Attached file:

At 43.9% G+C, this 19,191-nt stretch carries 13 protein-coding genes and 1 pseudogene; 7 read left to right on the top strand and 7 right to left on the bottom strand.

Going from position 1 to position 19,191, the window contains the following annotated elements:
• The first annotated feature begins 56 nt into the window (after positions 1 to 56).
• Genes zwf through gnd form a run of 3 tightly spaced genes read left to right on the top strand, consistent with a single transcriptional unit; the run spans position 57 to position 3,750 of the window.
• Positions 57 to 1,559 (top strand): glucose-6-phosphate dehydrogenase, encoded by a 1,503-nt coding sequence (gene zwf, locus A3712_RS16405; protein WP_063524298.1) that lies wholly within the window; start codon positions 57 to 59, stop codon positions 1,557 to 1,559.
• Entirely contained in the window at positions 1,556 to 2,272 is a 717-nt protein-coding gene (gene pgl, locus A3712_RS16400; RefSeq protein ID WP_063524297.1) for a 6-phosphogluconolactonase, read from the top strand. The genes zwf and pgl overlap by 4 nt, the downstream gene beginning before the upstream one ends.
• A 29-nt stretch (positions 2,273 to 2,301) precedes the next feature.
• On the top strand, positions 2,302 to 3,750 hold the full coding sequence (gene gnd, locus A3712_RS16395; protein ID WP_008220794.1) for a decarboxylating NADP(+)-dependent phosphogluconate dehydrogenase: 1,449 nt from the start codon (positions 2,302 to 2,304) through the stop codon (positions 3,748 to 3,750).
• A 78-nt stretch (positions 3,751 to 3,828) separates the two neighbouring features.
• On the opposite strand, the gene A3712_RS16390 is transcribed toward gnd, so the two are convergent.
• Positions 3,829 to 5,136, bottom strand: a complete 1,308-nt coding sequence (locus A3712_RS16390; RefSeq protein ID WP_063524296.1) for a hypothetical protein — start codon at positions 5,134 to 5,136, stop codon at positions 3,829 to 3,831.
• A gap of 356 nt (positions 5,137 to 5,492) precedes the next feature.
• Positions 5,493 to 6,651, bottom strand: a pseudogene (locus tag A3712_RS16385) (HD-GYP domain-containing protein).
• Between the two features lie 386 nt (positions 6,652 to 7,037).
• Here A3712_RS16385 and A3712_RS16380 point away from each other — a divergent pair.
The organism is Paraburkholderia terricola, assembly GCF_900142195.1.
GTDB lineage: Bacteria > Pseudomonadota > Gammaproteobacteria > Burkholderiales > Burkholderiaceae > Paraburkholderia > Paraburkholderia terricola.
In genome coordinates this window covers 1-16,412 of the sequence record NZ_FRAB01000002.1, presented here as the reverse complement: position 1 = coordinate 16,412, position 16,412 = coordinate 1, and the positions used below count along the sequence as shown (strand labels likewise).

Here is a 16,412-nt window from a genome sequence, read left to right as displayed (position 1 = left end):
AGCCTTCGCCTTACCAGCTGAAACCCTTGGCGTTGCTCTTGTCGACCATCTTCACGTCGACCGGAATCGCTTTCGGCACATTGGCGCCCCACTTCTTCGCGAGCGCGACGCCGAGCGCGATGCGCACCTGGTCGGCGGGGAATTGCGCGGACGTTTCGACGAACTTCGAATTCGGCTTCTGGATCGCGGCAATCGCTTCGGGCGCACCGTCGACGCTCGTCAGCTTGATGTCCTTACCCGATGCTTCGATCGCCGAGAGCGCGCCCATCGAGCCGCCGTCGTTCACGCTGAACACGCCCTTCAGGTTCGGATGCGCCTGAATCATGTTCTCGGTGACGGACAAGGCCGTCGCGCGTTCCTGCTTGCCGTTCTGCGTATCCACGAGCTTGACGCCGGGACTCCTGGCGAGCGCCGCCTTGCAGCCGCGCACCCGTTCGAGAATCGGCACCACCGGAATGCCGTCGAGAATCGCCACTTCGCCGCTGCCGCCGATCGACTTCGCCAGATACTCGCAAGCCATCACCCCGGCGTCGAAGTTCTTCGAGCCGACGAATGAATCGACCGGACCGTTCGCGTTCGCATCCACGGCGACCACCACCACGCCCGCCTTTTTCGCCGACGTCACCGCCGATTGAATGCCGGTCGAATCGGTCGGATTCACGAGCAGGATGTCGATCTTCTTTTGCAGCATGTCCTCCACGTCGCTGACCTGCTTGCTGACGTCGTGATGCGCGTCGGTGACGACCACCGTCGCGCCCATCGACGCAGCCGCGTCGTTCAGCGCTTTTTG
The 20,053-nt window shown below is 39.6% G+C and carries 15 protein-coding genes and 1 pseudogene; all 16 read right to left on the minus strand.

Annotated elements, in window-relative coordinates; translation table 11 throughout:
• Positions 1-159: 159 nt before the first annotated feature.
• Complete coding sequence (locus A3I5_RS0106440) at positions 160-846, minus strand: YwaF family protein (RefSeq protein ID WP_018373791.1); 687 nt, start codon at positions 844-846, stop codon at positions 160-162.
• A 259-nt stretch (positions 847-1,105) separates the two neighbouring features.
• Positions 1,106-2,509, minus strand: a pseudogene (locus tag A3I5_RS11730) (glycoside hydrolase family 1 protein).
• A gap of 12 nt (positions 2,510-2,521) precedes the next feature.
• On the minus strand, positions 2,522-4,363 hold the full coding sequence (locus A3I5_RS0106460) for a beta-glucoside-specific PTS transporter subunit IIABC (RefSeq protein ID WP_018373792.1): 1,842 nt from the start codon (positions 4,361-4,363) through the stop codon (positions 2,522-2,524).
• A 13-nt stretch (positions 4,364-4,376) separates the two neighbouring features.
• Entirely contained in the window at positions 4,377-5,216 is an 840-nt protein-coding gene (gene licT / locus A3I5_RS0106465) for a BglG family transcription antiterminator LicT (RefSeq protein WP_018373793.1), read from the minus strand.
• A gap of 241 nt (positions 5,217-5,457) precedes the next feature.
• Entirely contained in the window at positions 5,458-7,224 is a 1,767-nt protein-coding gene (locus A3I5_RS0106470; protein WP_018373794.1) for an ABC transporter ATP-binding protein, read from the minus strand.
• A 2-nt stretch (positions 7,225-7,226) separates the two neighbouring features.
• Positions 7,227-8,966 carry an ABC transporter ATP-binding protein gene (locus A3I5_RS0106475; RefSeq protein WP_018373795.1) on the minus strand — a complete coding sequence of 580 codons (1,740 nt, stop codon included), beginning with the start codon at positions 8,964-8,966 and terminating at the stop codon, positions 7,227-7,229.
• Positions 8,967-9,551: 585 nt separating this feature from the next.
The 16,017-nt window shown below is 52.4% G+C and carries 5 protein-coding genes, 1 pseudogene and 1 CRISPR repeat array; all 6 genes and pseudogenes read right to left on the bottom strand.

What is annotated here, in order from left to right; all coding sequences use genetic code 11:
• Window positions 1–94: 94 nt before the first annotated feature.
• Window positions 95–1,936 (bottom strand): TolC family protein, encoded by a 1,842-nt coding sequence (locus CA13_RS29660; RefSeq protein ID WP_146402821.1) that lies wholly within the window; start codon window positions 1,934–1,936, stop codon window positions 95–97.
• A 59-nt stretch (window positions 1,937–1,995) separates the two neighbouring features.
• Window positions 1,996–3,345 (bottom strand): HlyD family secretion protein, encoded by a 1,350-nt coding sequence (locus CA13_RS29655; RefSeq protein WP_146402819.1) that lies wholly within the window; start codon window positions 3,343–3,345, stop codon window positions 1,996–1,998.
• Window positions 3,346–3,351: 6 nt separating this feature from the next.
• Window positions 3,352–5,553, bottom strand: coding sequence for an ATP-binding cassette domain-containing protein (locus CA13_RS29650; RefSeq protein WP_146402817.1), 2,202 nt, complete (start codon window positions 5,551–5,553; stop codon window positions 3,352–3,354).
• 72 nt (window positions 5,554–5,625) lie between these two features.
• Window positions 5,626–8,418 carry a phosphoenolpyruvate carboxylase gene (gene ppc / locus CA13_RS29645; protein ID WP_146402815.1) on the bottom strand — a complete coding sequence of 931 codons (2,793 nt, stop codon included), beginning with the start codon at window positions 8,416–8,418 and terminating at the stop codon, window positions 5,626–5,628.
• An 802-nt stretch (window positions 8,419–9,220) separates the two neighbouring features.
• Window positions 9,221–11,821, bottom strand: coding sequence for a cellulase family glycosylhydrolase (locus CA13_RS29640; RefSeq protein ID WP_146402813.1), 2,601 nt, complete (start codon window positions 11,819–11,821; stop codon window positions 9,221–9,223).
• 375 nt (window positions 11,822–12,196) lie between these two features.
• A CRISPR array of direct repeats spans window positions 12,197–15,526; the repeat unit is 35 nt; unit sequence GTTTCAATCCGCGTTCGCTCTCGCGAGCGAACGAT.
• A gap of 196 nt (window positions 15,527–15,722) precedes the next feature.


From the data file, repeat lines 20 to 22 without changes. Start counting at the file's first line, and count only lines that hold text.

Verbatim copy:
AGCCTTCGCCTTACCAGCTGAAACCCTTGGCGTTGCTCTTGTCGACCATCTTCACGTCGACCGGAATCGCTTTCGGCACATTGGCGCCCCACTTCTTCGCGAGCGCGACGCCGAGCGCGATGCGCACCTGGTCGGCGGGGAATTGCGCGGACGTTTCGACGAACTTCGAATTCGGCTTCTGGATCGCGGCAATCGCTTCGGGCGCACCGTCGACGCTCGTCAGCTTGATGTCCTTACCCGATGCTTCGATCGCCGAGAGCGCGCCCATCGAGCCGCCGTCGTTCACGCTGAACACGCCCTTCAGGTTCGGATGCGCCTGAATCATGTTCTCGGTGACGGACAAGGCCGTCGCGCGTTCCTGCTTGCCGTTCTGCGTATCCACGAGCTTGACGCCGGGACTCCTGGCGAGCGCCGCCTTGCAGCCGCGCACCCGTTCGAGAATCGGCACCACCGGAATGCCGTCGAGAATCGCCACTTCGCCGCTGCCGCCGATCGACTTCGCCAGATACTCGCAAGCCATCACCCCGGCGTCGAAGTTCTTCGAGCCGACGAATGAATCGACCGGACCGTTCGCGTTCGCATCCACGGCGACCACCACCACGCCCGCCTTTTTCGCCGACGTCACCGCCGATTGAATGCCGGTCGAATCGGTCGGATTCACGAGCAGGATGTCGATCTTCTTTTGCAGCATGTCCTCCACGTCGCTGACCTGCTTGCTGACGTCGTGATGCGCGTCGGTGACGACCACCGTCGCGCCCATCGACGCAGCCGCGTCGTTCAGCGCTTTTTG
The 20,053-nt window shown below is 39.6% G+C and carries 15 protein-coding genes and 1 pseudogene; all 16 read right to left on the minus strand.

Annotated elements, in window-relative coordinates; translation table 11 throughout: